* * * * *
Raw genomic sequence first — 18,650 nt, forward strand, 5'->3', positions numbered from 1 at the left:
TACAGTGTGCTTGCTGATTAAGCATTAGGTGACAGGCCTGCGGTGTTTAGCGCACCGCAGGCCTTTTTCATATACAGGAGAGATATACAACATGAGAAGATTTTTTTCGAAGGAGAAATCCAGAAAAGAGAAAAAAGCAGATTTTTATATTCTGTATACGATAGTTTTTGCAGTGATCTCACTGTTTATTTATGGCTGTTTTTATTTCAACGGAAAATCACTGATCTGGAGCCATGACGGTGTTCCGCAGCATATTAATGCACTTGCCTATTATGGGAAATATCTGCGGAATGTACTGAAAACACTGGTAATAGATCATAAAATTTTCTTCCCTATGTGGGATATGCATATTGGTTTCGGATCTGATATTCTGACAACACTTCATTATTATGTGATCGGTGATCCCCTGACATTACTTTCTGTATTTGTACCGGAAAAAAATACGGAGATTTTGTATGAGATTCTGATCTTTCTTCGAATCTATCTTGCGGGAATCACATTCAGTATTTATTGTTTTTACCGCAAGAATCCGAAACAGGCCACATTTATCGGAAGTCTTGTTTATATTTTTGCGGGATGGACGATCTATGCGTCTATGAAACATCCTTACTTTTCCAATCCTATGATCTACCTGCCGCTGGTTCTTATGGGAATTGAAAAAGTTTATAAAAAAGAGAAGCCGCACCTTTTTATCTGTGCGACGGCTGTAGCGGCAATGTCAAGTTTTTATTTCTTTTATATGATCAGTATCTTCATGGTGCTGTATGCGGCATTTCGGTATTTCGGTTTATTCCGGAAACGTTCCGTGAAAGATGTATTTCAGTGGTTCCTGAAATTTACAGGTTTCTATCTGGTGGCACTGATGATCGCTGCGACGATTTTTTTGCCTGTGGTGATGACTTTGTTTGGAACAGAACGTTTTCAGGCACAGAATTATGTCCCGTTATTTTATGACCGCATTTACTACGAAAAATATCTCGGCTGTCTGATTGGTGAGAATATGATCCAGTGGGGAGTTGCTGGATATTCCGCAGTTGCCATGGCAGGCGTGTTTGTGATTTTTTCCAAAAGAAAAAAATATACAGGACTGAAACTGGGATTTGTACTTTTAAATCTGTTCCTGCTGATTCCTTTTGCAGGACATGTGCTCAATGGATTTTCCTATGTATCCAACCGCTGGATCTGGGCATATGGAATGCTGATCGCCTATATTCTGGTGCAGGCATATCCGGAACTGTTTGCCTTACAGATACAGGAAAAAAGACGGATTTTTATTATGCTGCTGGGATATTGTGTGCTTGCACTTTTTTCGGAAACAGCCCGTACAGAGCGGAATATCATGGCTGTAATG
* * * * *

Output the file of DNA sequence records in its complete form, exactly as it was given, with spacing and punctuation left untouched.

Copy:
Raw genomic sequence first — 18,650 nt, forward strand, 5'->3', positions numbered from 1 at the left:
TACAGTGTGCTTGCTGATTAAGCATTAGGTGACAGGCCTGCGGTGTTTAGCGCACCGCAGGCCTTTTTCATATACAGGAGAGATATACAACATGAGAAGATTTTTTTCGAAGGAGAAATCCAGAAAAGAGAAAAAAGCAGATTTTTATATTCTGTATACGATAGTTTTTGCAGTGATCTCACTGTTTATTTATGGCTGTTTTTATTTCAACGGAAAATCACTGATCTGGAGCCATGACGGTGTTCCGCAGCATATTAATGCACTTGCCTATTATGGGAAATATCTGCGGAATGTACTGAAAACACTGGTAATAGATCATAAAATTTTCTTCCCTATGTGGGATATGCATATTGGTTTCGGATCTGATATTCTGACAACACTTCATTATTATGTGATCGGTGATCCCCTGACATTACTTTCTGTATTTGTACCGGAAAAAAATACGGAGATTTTGTATGAGATTCTGATCTTTCTTCGAATCTATCTTGCGGGAATCACATTCAGTATTTATTGTTTTTACCGCAAGAATCCGAAACAGGCCACATTTATCGGAAGTCTTGTTTATATTTTTGCGGGATGGACGATCTATGCGTCTATGAAACATCCTTACTTTTCCAATCCTATGATCTACCTGCCGCTGGTTCTTATGGGAATTGAAAAAGTTTATAAAAAAGAGAAGCCGCACCTTTTTATCTGTGCGACGGCTGTAGCGGCAATGTCAAGTTTTTATTTCTTTTATATGATCAGTATCTTCATGGTGCTGTATGCGGCATTTCGGTATTTCGGTTTATTCCGGAAACGTTCCGTGAAAGATGTATTTCAGTGGTTCCTGAAATTTACAGGTTTCTATCTGGTGGCACTGATGATCGCTGCGACGATTTTTTTGCCTGTGGTGATGACTTTGTTTGGAACAGAACGTTTTCAGGCACAGAATTATGTCCCGTTATTTTATGACCGCATTTACTACGAAAAATATCTCGGCTGTCTGATTGGTGAGAATATGATCCAGTGGGGAGTTGCTGGATATTCCGCAGTTGCCATGGCAGGCGTGTTTGTGATTTTTTCCAAAAGAAAAAAATATACAGGACTGAAACTGGGATTTGTACTTTTAAATCTGTTCCTGCTGATTCCTTTTGCAGGACATGTGCTCAATGGATTTTCCTATGTATCCAACCGCTGGATCTGGGCATATGGAATGCTGATCGCCTATATTCTGGTGCAGGCATATCCGGAACTGTTTGCCTTACAGATACAGGAAAAAAGACGGATTTTTATTATGCTGCTGGGATATTGTGTGCTTGCACTTTTTTCGGAAACAGCCCGTACAGAGCGGAATATCATGGCTGTAATG